Rosie Walunas: In my view, the city forces us to adapt. You change and those changes become part of who you are and how you live your life. Sometimes you surprise yourself when the changes you are prompted to make wind up being changes for the better.

Gwyneth Leech Early Morning Worksite on 40th Street, 2016.  Photography by Jeanette May.

Gwyneth Leech Hudson Yards September Morning, 2016.  Photography by Jeanette May.

Gwyneth Leech The Shed Under Construction, June 2017.  Photography by Jeanette May.

Gwyneth Leech Tower Rising, Midtown, Winter 2016.  Photography by Jeanette May.

Gwyneth Leech Worksite at Dawn, Winter 2016.  Photography by Jeanette May.

AD: The film begins with Gwyneth saying, “I procrastinate” and describing the difficulties of getting into the studio - motivation, the crush of an urban commute. Then the film’s mood lifts when she describes working as an artist, her coffee cup series. Throughout the film, there are moments where the overall sentiment seems to rise then fall then rise again. What does the tumult of this cadence express about life and the inevitability of change?

Angelo Guglielmo: You start with the narrative on the surface because in this medium, a hook to a story is important.  Then, you shift into a metaphoric storytelling device - in this case, the building that is going up in front of Gwyneth’s window.  The way she spoke about it was a metaphor for all artists and the creation process.  I set out to make a film about how procrastination can lead to creation and within that, other themes emerged.  As a director, you often don’t know exactly what you want to say until you finish shooting.   The film largely became about confronting life's monoliths.  Through darkness, self-doubt and shifting circumstances, we still must find the desire to create and express ourselves.  Making this film changed my life on many levels. A finished film always takes you to a place where you were not before.

Rosie Walunas: There is always something in our lives - some monolith, something blocking us, something to be desired. It really is how you decide to deal with it that matters. Personally, when I am in that situation, I like to be in nature as a way to regroup. For anyone though, you need to find a meaningful physical or mental place to tackle the difficulties more readily and use positive experiences to inform your perspective. The goal is not to escape but to refocus and reframe life experiences that create happiness. When a block comes up, no one wants that narrative but you have to decide and create what you want your ultimate narrative to be.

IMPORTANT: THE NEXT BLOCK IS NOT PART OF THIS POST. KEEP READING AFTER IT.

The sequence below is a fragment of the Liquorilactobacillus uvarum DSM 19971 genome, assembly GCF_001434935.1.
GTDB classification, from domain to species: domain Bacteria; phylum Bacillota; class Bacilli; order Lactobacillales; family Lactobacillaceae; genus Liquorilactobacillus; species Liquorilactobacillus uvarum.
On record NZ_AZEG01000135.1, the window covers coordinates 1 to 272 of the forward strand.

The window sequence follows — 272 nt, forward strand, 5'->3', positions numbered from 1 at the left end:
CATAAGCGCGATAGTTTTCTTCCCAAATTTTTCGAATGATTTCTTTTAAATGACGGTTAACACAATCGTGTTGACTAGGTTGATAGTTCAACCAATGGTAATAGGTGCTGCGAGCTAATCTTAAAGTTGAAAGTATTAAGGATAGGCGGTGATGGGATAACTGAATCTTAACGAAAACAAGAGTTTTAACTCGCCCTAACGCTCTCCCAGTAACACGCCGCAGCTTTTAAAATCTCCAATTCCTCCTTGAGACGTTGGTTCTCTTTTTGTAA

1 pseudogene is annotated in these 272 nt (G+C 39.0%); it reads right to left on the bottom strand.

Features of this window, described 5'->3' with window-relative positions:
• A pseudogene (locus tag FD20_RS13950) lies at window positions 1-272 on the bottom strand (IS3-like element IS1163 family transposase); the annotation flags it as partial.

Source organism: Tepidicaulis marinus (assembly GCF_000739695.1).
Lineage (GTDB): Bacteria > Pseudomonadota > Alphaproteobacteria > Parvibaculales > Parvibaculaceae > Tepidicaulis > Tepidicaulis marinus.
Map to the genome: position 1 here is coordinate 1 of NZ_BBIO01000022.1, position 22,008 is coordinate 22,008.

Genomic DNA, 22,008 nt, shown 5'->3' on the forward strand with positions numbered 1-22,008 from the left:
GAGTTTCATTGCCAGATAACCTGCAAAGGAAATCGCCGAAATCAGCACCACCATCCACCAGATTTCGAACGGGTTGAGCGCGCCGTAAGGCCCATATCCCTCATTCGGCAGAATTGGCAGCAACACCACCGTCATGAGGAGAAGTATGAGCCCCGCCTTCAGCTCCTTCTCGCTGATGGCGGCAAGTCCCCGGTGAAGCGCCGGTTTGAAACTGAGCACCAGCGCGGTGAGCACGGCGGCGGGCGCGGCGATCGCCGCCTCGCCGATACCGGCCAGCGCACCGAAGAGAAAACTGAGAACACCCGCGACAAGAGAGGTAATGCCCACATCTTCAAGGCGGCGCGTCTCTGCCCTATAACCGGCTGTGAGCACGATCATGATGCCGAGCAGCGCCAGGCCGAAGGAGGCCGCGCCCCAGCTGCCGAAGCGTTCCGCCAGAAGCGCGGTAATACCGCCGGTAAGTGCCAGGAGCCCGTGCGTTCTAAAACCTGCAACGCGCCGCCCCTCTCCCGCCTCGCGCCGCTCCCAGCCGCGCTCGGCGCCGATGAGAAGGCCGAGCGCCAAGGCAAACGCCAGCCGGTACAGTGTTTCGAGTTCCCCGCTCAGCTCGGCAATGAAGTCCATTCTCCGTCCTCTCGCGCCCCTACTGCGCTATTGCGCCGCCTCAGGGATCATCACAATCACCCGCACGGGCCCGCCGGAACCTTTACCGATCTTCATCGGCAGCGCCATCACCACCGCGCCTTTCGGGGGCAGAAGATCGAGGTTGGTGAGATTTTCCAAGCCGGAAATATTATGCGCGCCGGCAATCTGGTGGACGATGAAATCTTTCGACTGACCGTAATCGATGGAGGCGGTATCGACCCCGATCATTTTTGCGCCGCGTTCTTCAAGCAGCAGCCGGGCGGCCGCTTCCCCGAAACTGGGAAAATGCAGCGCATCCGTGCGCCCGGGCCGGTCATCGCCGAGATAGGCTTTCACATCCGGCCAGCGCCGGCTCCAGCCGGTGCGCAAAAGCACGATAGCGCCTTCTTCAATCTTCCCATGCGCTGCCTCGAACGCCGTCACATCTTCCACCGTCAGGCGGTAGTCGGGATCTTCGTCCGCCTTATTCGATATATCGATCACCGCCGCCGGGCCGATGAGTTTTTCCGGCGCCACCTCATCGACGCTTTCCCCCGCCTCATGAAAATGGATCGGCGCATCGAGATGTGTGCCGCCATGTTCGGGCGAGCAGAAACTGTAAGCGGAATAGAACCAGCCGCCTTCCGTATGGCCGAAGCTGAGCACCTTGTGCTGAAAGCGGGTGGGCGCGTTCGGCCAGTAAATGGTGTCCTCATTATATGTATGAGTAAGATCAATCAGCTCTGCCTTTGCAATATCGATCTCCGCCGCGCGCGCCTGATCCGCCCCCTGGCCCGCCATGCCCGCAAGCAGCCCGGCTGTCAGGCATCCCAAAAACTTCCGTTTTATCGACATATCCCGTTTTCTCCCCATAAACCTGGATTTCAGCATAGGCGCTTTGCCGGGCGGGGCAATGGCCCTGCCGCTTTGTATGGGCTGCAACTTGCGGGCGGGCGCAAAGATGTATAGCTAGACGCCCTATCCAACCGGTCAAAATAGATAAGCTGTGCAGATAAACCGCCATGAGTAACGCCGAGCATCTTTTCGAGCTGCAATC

AD: Angelo, you have said of your experience in knowing and working with Gwyneth: “I really started to realize that we make a choice how we handle our disappointments and our tragedies.” Expound upon your thoughts there. 

Angelo Guglielmo: We all face disappointment in the staggering road to find our genius.  Life gets in the way, money gets in the way, relationships get in the way.  All of this plays a role in how we create, everything hinges on our choices in how we deal with it.  Gwyneth’s struggle is a universal one - art does not come easily, it requires compromises and shifts.  You have to be willing to bend with the change to keep moving - in any direction.  You navigate a maze of insecurities while creating, which is a powerful affirmation of what we all feel in art and in life.

AD: Gwyneth, at one point in the film you say: “Like many artists, I get blocked. I hit a void. I feel each artwork is an artwork between me and the void.” Describe how you work past your own monoliths as an artist.

Gwyneth Leech: Routine is important, getting into the studio, then being in the moment. There are many times in the studio when I am just sitting, looking and being still, allowing something to come into focus. Those times are important because it is easy to create a lot of distractions for ourselves. Then I start to draw or paint and through the work comes the impetus to continue.  I hate being blocked, feeling restless and unable to move ahead…Once I accepted that the building was going up, I was actually filled with momentum, watching the change outside my window.  It filled me with hope to see what was behind the change – the effort, the coordination, the technical ability of the construction workers going through their building routine day by day.  Watching a myriad of small changes turn into a giant edifice gave me a lot of energy for my own work.  I was talking to another artist who said that she needs to make her work or else she is not happy.  I can definitely relate to that - I show up, I make the work and it keeps me going.  It is not about waiting for inspiration, but doing and creating, and becoming inspired in the process. 

Jennifer Sauer is a writer who holds an M.A. in Literary Arts from New York University. Her background includes writing and communications for diverse fields including the arts, charitable foundations and the financial sector. She lives in New York City with her husband and son.